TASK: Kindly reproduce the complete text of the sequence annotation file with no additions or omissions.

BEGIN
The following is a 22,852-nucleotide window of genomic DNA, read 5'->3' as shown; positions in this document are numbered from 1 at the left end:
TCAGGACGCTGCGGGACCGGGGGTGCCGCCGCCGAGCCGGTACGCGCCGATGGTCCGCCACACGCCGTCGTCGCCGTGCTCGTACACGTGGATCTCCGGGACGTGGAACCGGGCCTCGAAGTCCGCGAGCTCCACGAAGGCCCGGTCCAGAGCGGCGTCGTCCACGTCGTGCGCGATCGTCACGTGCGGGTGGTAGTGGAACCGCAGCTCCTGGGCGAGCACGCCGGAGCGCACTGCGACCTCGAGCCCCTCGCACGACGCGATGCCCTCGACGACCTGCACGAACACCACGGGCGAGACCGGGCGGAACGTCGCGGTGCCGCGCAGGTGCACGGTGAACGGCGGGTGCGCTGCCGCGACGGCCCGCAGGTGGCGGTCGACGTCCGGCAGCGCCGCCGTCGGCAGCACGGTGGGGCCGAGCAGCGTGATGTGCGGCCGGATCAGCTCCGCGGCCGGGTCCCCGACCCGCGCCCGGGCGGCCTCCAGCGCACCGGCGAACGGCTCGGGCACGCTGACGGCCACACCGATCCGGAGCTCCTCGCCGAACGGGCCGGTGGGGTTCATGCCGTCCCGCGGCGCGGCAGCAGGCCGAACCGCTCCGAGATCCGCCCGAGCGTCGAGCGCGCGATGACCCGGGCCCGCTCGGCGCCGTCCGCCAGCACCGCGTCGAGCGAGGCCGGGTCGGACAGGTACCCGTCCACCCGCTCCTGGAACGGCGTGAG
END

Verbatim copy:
The following is a 22,852-nucleotide window of genomic DNA, read 5'->3' as shown; positions in this document are numbered from 1 at the left end:
TCAGGACGCTGCGGGACCGGGGGTGCCGCCGCCGAGCCGGTACGCGCCGATGGTCCGCCACACGCCGTCGTCGCCGTGCTCGTACACGTGGATCTCCGGGACGTGGAACCGGGCCTCGAAGTCCGCGAGCTCCACGAAGGCCCGGTCCAGAGCGGCGTCGTCCACGTCGTGCGCGATCGTCACGTGCGGGTGGTAGTGGAACCGCAGCTCCTGGGCGAGCACGCCGGAGCGCACTGCGACCTCGAGCCCCTCGCACGACGCGATGCCCTCGACGACCTGCACGAACACCACGGGCGAGACCGGGCGGAACGTCGCGGTGCCGCGCAGGTGCACGGTGAACGGCGGGTGCGCTGCCGCGACGGCCCGCAGGTGGCGGTCGACGTCCGGCAGCGCCGCCGTCGGCAGCACGGTGGGGCCGAGCAGCGTGATGTGCGGCCGGATCAGCTCCGCGGCCGGGTCCCCGACCCGCGCCCGGGCGGCCTCCAGCGCACCGGCGAACGGCTCGGGCACGCTGACGGCCACACCGATCCGGAGCTCCTCGCCGAACGGGCCGGTGGGGTTCATGCCGTCCCGCGGCGCGGCAGCAGGCCGAACCGCTCCGAGATCCGCCCGAGCGTCGAGCGCGCGATGACCCGGGCCCGCTCGGCGCCGTCCGCCAGCACCGCGTCGAGCGAGGCCGGGTCGGACAGGTACCCGTCCACCCGCTCCTGGAACGGCGTGAG